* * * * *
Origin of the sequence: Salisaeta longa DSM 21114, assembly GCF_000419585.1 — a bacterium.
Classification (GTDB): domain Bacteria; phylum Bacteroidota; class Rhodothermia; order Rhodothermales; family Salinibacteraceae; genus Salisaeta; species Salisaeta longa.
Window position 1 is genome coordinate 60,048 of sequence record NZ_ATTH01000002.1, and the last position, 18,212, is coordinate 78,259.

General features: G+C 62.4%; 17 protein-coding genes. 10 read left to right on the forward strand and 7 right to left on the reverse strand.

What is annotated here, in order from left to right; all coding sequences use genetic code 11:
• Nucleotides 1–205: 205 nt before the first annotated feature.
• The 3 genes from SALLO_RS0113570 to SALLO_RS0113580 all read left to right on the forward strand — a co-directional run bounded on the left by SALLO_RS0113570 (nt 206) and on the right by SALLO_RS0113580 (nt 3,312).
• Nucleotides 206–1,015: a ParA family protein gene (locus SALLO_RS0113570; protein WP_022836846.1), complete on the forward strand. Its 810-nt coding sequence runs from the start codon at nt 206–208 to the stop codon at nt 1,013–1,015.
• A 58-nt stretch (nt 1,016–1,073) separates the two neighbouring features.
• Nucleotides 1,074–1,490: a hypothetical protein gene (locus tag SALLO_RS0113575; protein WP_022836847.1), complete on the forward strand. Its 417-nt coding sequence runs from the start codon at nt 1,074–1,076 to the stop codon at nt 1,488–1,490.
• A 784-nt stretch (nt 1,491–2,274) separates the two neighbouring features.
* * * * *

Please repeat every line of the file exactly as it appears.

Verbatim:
Origin of the sequence: Salisaeta longa DSM 21114, assembly GCF_000419585.1 — a bacterium.
Classification (GTDB): domain Bacteria; phylum Bacteroidota; class Rhodothermia; order Rhodothermales; family Salinibacteraceae; genus Salisaeta; species Salisaeta longa.
Window position 1 is genome coordinate 60,048 of sequence record NZ_ATTH01000002.1, and the last position, 18,212, is coordinate 78,259.

General features: G+C 62.4%; 17 protein-coding genes. 10 read left to right on the forward strand and 7 right to left on the reverse strand.

What is annotated here, in order from left to right; all coding sequences use genetic code 11:
• Nucleotides 1–205: 205 nt before the first annotated feature.
• The 3 genes from SALLO_RS0113570 to SALLO_RS0113580 all read left to right on the forward strand — a co-directional run bounded on the left by SALLO_RS0113570 (nt 206) and on the right by SALLO_RS0113580 (nt 3,312).
• Nucleotides 206–1,015: a ParA family protein gene (locus SALLO_RS0113570; protein WP_022836846.1), complete on the forward strand. Its 810-nt coding sequence runs from the start codon at nt 206–208 to the stop codon at nt 1,013–1,015.
• A 58-nt stretch (nt 1,016–1,073) separates the two neighbouring features.
• Nucleotides 1,074–1,490: a hypothetical protein gene (locus tag SALLO_RS0113575; protein WP_022836847.1), complete on the forward strand. Its 417-nt coding sequence runs from the start codon at nt 1,074–1,076 to the stop codon at nt 1,488–1,490.
• A 784-nt stretch (nt 1,491–2,274) separates the two neighbouring features.